Children growing up in Singapore have the best childhood shows a new upbringing index from Redd Barna. Norway is third on the list, second to Slovenia.
Towards the end of the childhood index, Nigeria,Mali and the Central African Republic are at bottom of the index.
175 countries are ranked according to a number of criteria related to children’s health, education and protection, including access to school, nutrition,child labour, child abuse, pregnancy and extreme violence.
Compared with last year’s index, the situation for children has improved in 95 of the countries. In most of South America, Russia and Asia, developments have gone forward.
‘’This is welcome news and shows that targeted policies and investments are useful,’’ wrote Redd Barna in the report.
1.2 billion children threatened
At the same time, poverty, conflict and discrimination against girls threatens childhood for 1.2 billion children.
In about 40 countries, primarily in much of sub-Saharan Africa, the situation of children has deteriorated since last year. They were shown to have the least opportunities for a childhood that takes care of their need for good emotional, social and physical development.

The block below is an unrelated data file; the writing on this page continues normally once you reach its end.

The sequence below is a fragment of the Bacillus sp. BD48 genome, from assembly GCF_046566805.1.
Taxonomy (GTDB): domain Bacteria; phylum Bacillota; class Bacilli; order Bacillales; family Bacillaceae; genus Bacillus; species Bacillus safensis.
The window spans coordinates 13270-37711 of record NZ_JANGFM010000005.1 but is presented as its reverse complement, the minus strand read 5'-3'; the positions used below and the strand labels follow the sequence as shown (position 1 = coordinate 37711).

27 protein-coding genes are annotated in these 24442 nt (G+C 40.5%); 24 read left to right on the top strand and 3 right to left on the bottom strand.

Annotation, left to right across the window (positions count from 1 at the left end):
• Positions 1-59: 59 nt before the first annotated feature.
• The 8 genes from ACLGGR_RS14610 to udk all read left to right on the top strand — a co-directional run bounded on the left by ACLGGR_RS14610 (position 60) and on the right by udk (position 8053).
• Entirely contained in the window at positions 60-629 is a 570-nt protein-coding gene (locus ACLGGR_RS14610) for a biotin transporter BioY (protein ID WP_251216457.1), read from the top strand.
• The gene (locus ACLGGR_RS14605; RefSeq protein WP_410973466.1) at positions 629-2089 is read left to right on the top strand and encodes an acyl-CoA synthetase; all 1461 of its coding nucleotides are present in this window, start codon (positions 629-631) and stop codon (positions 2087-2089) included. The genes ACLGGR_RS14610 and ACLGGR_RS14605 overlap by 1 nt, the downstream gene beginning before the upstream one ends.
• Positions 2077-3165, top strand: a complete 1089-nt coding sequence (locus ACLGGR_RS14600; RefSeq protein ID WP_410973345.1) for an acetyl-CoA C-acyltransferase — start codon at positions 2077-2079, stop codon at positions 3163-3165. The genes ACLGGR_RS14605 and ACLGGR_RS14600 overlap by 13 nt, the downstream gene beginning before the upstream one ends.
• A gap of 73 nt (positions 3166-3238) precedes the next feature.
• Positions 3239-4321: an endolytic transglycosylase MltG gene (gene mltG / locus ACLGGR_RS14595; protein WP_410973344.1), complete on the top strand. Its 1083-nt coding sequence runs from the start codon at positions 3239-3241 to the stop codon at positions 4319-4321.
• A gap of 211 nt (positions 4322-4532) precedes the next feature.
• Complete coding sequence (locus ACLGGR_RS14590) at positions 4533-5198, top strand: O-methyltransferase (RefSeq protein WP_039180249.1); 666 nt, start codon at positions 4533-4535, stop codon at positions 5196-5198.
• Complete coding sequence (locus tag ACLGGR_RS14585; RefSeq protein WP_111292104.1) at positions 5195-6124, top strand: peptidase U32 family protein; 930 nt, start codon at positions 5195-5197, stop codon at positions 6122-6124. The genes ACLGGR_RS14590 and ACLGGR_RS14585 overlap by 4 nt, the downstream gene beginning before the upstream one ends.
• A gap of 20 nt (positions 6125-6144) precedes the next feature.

In the South American countries of Chile, Ecuador, Venezuela,Guatemala, Panama and Suriname, developments are reversing.
“The development is not moving fast enough,” said Redd Barna in the report.
The gap increases
‘’The index documents huge gaps between rich and poor countries.It is urgent to make progress for the most vulnerable children,’’ said Redd Barna, reminding that all children to have the same right to life and happiness,no matter where in the world they were born, or what their gender.
The world’s three major powers, the United States, Russia and China, are also far behind Western European countries when it comes to ensuring children a happy childhood.The United States is 36th, Russia 37th, while China is at number 40 on the list.
Sweden, Finland, Ireland, the Netherlands, Iceland and Italy are all among the top 10 countries, along with South Korea.
Girls get harder conditions
Lost childhoods are largely due to poverty and conflict,which often goes extra hard against the girls according to Redd Barna.
Among other things, they get less access to school, and risk marriage and having children at a young age.
© NTB scanpix / #Norway Today